Various parts of Africa have become transit points for the global trade in illicit drugs. This event will explore the different dimensions of the trafficking, usage and impact of drugs in Africa in four thematic sessions.
The first session presents the findings of an ENACT research paper titled The heroin coast: A political economy along the eastern African seaboard, providing insight into the regional criminal economy linked to the heroin trade along the East and Southern African maritime route.
The second session focuses on an upcoming ENACT research paper that explores the relationship between drug demand and transnational organised crime in Africa. The continent is forecast to experience the largest rise in the absolute number of illicit drug users in coming decades, presenting a formidable problem to governments both in terms of law enforcement and a public health perspective.
The challenge of responding to drug trafficking in Africa underscores the cross-cutting nature of organised crime and the considerable impact that it can have on development prospects. The third session focuses on illicit narcotics and how they affect the continent’s ability to achieve several of the Sustainable Development Goals.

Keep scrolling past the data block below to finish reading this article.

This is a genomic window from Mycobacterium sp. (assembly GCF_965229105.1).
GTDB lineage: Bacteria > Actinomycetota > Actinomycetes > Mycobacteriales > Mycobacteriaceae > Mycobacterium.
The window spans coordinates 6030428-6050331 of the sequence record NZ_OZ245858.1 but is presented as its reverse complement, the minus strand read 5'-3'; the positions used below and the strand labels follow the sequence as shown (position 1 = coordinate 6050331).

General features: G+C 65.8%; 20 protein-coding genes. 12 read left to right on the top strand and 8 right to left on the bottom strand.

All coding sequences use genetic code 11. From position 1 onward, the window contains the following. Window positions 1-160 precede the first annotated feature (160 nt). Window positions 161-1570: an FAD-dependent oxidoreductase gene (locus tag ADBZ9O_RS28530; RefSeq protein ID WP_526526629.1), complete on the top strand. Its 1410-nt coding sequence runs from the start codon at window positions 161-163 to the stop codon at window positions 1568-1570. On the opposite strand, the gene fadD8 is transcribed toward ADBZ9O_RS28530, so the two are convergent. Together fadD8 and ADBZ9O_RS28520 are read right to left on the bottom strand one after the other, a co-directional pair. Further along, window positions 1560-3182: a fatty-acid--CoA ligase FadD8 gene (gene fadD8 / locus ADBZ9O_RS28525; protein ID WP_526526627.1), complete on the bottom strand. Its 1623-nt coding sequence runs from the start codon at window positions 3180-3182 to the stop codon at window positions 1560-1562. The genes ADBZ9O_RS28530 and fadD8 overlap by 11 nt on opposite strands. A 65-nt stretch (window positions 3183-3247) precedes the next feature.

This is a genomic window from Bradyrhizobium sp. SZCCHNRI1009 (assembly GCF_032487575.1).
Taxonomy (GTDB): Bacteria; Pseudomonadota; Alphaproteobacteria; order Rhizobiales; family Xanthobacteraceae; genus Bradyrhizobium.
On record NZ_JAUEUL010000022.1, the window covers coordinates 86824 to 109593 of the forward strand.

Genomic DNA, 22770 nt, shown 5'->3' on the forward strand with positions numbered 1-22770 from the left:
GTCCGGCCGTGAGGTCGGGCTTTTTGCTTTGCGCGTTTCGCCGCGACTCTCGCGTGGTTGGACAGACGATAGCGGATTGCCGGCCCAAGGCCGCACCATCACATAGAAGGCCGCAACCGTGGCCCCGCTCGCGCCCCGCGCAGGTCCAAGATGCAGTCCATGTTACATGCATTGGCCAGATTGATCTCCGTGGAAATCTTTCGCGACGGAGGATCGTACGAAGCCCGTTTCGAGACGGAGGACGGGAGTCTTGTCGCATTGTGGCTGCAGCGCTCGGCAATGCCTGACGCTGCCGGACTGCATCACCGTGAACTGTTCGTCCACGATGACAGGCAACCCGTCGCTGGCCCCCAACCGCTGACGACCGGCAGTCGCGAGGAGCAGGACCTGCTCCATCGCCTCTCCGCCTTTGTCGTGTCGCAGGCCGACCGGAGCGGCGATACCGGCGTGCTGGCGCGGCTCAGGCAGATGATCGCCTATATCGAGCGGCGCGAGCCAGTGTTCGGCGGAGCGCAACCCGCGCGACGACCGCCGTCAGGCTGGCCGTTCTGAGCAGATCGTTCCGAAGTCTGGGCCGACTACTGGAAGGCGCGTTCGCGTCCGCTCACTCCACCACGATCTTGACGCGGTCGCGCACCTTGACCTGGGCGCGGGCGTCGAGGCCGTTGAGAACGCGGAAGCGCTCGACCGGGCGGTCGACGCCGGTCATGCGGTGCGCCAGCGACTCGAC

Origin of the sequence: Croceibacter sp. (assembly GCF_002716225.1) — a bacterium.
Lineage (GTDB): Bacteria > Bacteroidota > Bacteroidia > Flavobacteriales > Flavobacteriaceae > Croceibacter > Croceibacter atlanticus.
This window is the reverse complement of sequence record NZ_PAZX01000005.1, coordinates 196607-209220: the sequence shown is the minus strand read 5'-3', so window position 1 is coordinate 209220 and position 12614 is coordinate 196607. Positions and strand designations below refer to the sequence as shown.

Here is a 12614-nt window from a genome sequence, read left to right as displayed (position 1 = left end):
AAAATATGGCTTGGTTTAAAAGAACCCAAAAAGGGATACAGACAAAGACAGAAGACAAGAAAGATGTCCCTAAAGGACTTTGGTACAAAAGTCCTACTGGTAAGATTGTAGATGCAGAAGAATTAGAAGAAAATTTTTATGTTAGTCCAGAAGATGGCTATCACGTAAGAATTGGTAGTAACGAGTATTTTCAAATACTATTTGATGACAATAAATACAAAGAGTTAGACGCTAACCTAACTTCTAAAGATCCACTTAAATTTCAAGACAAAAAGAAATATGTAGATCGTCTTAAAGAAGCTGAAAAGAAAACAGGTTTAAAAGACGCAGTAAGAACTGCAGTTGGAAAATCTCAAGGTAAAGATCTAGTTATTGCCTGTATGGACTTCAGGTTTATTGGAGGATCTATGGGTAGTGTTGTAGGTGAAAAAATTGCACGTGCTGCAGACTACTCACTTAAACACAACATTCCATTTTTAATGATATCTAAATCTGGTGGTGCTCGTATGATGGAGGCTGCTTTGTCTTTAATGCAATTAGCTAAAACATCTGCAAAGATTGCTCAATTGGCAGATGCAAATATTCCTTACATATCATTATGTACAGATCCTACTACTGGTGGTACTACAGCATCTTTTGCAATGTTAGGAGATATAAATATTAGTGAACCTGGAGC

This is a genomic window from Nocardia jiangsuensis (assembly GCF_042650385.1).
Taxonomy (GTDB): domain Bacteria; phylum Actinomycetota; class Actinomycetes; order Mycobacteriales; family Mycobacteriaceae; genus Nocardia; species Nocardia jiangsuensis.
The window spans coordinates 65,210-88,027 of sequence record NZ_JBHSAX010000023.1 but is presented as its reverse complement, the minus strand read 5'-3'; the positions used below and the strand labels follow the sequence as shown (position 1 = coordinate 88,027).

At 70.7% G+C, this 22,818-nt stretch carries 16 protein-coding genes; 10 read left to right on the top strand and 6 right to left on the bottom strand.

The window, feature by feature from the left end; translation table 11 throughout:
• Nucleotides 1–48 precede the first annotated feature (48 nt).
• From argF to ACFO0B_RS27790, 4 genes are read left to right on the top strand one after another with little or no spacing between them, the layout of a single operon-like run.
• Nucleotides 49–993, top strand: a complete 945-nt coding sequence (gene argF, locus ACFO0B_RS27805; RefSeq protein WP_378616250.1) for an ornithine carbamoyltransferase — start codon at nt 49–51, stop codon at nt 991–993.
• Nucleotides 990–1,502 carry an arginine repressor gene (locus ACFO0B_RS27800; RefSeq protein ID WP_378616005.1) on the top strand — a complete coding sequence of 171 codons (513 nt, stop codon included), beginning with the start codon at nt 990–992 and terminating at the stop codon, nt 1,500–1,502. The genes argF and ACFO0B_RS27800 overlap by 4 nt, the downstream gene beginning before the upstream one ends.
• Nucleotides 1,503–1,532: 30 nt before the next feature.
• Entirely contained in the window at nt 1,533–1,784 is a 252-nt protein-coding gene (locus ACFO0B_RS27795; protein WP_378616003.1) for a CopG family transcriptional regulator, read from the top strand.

The closing session presents INTERPOL’s assessment on drug trafficking in Eastern Africa in 2018, offering a summary of the key findings on narcotics included in INTERPOL’s 2018 report on the Strategic Assessment on Serious and Organised Crime in the Eastern African region.
Deo Gumba, Regional Organised Crime Observatory Coordinator for East and the Horn of Africa, ENACT, Institute for Security Studies.
Mark Shaw, Director, Global Initiative against Transnational Organised Crime
Eric Pelser, Programme Head – ENACT Project, Institute for Security Studies
Tuesday Reitano, Deputy Director, Global Initiative against Transnational Organised Crime
Nathalie Richard-Bober, ENACT Project Coordinator, INTERPOL